My concern regarding the Certiorari page is not with variations on pronunciation. Traditionally, there has existed significant differences in the pronunciation of Latin amongst the many English speaking societies and, thus, a true consensus is unlikely. My concern regards the use of the IPA table as the lone phonetic aid. Regardless of the entry on the IPA suggesting an already widespread, international usage, the reality is that no other widely accessible English resource implements the IPA's proprietary table. Until such time as the IPA does become a widely implemented and utilized pronunciation resource, I would suggest that a more traditional phonetic example be added to the page.
Ex: Certiorari (pronounced /ˌsɜrʃioʊˈrɛəri, -ˈrɑri/ ; sûr'shē-ə-râr'ē, -rä'rē).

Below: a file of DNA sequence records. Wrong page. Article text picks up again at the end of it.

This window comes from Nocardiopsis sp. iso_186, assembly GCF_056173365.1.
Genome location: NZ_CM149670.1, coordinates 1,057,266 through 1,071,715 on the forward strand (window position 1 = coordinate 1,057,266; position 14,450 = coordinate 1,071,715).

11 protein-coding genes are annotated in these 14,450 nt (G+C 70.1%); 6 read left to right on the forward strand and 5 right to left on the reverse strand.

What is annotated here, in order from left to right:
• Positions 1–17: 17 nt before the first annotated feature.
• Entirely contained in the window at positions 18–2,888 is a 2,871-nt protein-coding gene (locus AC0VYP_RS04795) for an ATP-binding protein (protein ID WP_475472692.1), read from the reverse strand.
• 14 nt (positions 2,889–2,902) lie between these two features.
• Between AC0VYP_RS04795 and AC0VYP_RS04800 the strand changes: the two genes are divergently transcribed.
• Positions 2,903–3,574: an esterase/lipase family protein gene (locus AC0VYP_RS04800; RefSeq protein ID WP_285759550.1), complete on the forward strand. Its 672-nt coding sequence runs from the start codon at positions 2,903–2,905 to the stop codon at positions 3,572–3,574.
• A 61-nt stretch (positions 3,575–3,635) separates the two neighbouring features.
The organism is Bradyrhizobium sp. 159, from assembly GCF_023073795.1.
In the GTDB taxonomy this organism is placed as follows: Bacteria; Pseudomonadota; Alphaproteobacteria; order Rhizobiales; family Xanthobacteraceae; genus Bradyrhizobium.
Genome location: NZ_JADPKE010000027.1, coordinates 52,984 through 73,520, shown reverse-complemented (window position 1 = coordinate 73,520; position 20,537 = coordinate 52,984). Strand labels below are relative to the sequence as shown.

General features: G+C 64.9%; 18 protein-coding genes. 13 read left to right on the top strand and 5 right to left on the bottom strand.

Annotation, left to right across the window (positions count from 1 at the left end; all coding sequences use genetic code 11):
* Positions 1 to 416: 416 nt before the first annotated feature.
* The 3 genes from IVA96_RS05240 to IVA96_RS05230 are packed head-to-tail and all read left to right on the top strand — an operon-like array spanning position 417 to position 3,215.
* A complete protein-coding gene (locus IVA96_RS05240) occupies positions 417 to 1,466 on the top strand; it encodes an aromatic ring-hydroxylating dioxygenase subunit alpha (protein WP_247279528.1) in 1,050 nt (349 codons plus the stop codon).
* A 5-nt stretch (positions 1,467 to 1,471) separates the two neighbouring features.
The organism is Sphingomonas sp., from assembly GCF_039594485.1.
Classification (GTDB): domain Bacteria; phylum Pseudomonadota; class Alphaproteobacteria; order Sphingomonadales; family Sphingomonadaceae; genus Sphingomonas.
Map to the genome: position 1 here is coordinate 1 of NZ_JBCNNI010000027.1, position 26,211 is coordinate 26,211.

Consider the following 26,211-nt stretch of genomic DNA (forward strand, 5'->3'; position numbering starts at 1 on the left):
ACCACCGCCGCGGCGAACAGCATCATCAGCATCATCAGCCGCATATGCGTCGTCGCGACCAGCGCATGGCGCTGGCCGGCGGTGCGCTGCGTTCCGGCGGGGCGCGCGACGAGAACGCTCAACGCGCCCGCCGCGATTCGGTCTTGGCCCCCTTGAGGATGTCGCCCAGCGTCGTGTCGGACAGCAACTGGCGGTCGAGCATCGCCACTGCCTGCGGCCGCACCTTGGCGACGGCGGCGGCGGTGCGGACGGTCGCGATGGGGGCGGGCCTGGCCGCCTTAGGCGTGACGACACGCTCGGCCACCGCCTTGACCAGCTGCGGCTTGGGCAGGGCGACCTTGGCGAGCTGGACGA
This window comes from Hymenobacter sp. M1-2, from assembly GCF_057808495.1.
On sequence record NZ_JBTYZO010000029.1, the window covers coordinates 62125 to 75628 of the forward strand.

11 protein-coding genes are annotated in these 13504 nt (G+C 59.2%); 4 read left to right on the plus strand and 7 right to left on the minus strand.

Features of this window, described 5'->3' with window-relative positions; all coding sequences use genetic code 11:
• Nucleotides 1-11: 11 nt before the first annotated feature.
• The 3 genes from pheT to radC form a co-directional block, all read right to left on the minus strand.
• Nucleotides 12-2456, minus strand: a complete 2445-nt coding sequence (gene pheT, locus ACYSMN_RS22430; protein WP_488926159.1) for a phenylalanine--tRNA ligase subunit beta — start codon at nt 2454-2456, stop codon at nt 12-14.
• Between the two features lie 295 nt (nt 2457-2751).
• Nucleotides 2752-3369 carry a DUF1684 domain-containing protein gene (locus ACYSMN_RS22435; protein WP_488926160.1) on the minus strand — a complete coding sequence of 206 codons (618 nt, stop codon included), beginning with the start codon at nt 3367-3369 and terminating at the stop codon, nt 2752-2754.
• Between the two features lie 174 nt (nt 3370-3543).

For English speakers, the more traditional example (with established characters) may provide a more immediate understanding of the phonetic pronunciation. I have not yet edited the article. However, I would hope that regard be given to my suggestion and a more accessible example be added.(MOB)DeadMeat (talk) 16:35, 31 May 2009 (UTC)
Having done the research for another project, I took on the challenge of explaining its use in Commonwealth jurisdictions. The nature of the beast is such that its use is essentially uniform throughout the Commonwealth; for this reason, it makes little sense to distinguish between the practices in Australia, Britain, Canada, India, New Zealand, et al. Bouldergeist (talk) 16:36, 5 October 2011 (UTC)
Translation of term